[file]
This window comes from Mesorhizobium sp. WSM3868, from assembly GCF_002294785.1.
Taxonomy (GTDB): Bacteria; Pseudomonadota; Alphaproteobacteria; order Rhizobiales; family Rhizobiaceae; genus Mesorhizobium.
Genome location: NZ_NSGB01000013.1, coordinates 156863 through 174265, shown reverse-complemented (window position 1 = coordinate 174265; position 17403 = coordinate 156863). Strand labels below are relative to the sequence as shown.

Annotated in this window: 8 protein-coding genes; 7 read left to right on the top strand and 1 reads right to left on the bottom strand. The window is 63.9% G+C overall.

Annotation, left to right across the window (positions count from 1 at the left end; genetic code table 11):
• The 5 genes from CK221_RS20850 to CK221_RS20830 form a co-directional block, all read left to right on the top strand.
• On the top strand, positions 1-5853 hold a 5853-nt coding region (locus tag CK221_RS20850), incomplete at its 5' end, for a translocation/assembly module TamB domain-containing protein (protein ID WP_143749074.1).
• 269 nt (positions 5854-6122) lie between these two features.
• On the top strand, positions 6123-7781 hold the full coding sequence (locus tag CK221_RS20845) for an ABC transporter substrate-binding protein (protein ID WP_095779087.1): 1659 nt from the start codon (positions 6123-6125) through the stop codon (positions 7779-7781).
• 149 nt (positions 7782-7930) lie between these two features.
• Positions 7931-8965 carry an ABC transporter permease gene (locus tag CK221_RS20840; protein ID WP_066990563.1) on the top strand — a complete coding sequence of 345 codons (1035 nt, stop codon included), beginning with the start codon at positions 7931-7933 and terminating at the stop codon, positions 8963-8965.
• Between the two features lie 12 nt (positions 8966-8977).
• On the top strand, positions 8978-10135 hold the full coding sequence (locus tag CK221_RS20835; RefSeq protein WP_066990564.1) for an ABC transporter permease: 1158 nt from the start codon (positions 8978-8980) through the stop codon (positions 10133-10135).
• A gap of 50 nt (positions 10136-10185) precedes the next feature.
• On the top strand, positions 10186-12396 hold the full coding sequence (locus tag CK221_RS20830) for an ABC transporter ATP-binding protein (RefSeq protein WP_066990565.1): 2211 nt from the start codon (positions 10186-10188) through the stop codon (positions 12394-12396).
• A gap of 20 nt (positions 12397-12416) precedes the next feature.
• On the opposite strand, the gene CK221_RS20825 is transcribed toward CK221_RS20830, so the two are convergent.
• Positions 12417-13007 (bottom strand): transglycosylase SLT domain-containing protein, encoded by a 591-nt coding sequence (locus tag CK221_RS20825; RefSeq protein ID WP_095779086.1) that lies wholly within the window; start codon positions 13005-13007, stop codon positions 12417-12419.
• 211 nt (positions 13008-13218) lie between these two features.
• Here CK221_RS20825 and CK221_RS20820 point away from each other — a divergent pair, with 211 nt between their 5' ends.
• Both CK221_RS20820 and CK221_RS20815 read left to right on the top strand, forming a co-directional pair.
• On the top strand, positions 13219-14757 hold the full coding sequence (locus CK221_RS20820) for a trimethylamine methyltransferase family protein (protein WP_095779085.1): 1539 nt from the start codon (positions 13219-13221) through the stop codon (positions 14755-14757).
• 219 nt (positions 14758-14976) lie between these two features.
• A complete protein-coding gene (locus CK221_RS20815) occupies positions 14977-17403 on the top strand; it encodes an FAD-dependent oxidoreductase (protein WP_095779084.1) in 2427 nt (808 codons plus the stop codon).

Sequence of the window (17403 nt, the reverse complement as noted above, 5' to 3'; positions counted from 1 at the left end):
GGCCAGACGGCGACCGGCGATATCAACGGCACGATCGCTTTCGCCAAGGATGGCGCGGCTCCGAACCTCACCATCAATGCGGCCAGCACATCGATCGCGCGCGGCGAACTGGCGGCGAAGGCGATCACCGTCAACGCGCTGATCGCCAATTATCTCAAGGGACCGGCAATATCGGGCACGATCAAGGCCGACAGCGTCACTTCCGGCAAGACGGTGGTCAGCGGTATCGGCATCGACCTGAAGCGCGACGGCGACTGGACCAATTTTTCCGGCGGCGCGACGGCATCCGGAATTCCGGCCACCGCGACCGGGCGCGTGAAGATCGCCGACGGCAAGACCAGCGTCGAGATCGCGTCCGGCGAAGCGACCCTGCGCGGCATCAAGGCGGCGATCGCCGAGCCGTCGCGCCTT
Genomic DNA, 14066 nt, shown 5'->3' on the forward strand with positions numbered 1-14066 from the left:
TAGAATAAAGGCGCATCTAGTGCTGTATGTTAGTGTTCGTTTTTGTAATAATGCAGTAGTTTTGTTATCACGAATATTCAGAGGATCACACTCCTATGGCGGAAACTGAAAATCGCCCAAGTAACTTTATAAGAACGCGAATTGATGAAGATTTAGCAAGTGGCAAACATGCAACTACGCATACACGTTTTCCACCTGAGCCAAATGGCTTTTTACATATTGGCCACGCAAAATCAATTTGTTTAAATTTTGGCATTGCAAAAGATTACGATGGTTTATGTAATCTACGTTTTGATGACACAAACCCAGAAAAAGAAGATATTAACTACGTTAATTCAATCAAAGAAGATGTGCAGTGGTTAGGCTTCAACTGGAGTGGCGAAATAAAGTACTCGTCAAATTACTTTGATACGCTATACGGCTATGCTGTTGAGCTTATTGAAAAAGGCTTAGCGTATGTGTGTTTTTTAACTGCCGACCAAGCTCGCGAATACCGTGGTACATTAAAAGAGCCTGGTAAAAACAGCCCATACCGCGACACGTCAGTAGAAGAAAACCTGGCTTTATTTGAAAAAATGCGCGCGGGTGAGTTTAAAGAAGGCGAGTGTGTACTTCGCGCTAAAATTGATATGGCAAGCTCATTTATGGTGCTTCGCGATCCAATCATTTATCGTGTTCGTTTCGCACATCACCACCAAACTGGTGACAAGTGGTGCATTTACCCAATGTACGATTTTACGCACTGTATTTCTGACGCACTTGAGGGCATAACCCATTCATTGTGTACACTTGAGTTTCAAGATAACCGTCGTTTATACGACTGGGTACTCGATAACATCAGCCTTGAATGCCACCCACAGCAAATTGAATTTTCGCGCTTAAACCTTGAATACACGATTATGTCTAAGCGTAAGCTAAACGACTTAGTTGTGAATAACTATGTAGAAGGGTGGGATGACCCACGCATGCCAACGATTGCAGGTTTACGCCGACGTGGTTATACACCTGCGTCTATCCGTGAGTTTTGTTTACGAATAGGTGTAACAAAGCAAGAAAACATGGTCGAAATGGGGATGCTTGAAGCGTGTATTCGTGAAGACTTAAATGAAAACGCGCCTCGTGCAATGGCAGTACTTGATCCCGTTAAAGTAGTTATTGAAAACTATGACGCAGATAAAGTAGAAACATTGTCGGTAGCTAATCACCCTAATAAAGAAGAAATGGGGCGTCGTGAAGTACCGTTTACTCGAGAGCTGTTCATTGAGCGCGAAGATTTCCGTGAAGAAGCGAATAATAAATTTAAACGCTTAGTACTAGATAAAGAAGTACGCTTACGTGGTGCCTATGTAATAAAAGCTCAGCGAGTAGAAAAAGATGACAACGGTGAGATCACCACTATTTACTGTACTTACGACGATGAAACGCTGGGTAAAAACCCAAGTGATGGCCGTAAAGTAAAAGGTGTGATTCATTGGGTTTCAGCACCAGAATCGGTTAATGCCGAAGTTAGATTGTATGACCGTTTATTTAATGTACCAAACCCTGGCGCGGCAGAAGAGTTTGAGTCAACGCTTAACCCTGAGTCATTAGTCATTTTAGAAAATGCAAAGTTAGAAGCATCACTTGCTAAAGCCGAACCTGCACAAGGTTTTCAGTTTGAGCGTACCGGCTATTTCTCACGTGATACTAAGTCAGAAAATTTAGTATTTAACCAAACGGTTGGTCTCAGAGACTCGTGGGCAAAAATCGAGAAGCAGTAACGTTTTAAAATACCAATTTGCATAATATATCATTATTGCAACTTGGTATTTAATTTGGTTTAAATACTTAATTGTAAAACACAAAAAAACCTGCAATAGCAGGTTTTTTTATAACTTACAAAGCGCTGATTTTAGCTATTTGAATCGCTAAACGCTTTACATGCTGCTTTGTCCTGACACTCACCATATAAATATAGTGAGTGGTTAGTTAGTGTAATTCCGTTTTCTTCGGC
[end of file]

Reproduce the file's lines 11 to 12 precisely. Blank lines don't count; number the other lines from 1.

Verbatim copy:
• Positions 7931-8965 carry an ABC transporter permease gene (locus tag CK221_RS20840; protein ID WP_066990563.1) on the top strand — a complete coding sequence of 345 codons (1035 nt, stop codon included), beginning with the start codon at positions 7931-7933 and terminating at the stop codon, positions 8963-8965.
• Between the two features lie 12 nt (positions 8966-8977).